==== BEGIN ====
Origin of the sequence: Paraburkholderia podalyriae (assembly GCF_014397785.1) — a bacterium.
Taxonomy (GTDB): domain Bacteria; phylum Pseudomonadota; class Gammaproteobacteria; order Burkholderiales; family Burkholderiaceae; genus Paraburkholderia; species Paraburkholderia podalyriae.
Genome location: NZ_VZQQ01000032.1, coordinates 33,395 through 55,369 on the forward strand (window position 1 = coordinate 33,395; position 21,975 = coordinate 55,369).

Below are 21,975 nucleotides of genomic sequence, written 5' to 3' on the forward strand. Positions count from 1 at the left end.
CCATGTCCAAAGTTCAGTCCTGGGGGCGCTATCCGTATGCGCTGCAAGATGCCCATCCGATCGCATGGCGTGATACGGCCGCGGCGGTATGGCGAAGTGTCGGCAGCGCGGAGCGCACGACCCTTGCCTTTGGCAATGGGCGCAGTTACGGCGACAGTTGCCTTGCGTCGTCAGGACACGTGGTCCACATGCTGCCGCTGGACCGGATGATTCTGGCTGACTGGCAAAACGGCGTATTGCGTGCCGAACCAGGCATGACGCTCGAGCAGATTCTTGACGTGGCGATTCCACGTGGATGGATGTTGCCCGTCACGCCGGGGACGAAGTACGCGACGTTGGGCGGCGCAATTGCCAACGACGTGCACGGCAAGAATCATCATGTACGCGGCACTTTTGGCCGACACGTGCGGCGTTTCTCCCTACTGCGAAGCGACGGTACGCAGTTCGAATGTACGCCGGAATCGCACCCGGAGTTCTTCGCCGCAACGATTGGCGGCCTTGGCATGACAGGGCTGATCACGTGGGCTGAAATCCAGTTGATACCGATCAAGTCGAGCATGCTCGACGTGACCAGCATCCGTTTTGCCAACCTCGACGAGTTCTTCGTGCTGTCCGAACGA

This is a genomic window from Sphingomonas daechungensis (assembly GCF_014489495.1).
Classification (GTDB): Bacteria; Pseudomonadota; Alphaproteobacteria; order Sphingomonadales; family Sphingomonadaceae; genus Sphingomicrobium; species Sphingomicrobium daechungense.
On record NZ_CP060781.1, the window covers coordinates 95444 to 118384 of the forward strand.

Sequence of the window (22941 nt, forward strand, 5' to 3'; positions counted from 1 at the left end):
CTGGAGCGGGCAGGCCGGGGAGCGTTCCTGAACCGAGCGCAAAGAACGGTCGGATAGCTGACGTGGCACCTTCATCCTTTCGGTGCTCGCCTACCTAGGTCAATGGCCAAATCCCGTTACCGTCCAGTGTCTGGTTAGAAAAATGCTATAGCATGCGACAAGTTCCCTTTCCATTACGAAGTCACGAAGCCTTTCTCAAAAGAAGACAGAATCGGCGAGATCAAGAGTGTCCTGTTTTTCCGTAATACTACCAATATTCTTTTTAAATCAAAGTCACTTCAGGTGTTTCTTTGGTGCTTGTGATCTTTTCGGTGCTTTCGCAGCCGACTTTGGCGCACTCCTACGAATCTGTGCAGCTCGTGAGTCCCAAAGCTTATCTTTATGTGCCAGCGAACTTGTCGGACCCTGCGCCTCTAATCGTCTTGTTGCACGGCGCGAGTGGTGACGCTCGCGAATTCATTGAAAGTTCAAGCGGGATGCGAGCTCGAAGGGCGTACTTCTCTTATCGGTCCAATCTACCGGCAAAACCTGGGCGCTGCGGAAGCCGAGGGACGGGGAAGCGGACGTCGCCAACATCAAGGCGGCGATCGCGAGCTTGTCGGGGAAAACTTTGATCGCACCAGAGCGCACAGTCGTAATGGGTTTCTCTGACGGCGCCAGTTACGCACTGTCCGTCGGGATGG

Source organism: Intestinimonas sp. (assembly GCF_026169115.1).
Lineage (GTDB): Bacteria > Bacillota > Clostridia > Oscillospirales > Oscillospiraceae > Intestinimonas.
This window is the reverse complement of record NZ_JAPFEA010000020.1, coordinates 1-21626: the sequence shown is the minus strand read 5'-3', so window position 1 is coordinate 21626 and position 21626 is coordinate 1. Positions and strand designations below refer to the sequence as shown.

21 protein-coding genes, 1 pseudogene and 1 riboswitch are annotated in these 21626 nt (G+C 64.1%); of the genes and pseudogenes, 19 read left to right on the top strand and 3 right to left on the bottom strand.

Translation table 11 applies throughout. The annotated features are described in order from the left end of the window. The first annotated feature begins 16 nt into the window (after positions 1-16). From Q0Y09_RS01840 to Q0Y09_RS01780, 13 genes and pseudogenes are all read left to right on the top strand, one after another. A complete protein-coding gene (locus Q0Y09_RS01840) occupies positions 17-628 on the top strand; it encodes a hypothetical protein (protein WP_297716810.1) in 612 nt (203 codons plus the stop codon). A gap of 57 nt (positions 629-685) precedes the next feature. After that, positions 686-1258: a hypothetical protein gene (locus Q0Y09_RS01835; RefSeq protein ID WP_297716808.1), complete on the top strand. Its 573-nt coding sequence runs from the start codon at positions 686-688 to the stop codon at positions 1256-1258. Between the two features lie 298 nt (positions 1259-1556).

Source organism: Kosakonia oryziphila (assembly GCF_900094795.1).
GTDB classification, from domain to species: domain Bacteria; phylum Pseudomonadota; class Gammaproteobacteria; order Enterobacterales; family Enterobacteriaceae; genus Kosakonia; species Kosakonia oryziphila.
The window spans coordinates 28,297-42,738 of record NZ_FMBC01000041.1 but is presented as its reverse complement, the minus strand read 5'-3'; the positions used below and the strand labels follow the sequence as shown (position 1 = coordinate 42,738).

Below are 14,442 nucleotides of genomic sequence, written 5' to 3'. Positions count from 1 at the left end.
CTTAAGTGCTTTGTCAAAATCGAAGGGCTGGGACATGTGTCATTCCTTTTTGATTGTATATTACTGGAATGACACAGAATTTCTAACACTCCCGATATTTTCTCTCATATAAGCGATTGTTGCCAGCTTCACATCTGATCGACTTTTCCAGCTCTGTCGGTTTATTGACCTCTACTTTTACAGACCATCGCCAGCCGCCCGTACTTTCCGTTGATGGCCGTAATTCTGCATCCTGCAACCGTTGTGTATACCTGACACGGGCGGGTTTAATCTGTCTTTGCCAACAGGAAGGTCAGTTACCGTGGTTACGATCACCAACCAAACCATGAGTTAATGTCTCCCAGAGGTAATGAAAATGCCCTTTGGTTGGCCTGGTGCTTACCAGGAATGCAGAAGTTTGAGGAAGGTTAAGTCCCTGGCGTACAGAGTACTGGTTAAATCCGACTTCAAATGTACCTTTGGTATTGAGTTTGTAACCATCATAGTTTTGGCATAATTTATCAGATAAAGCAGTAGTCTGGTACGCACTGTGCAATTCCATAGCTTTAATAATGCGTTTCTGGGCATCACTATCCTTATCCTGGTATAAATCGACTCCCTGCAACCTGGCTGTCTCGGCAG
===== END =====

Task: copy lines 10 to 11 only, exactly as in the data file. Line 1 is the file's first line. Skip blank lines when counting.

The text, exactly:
CTGGAGCGGGCAGGCCGGGGAGCGTTCCTGAACCGAGCGCAAAGAACGGTCGGATAGCTGACGTGGCACCTTCATCCTTTCGGTGCTCGCCTACCTAGGTCAATGGCCAAATCCCGTTACCGTCCAGTGTCTGGTTAGAAAAATGCTATAGCATGCGACAAGTTCCCTTTCCATTACGAAGTCACGAAGCCTTTCTCAAAAGAAGACAGAATCGGCGAGATCAAGAGTGTCCTGTTTTTCCGTAATACTACCAATATTCTTTTTAAATCAAAGTCACTTCAGGTGTTTCTTTGGTGCTTGTGATCTTTTCGGTGCTTTCGCAGCCGACTTTGGCGCACTCCTACGAATCTGTGCAGCTCGTGAGTCCCAAAGCTTATCTTTATGTGCCAGCGAACTTGTCGGACCCTGCGCCTCTAATCGTCTTGTTGCACGGCGCGAGTGGTGACGCTCGCGAATTCATTGAAAGTTCAAGCGGGATGCGAGCTCGAAGGGCGTACTTCTCTTATCGGTCCAATCTACCGGCAAAACCTGGGCGCTGCGGAAGCCGAGGGACGGGGAAGCGGACGTCGCCAACATCAAGGCGGCGATCGCGAGCTTGTCGGGGAAAACTTTGATCGCACCAGAGCGCACAGTCGTAATGGGTTTCTCTGACGGCGCCAGTTACGCACTGTCCGTCGGGATGG

Source organism: Intestinimonas sp. (assembly GCF_026169115.1).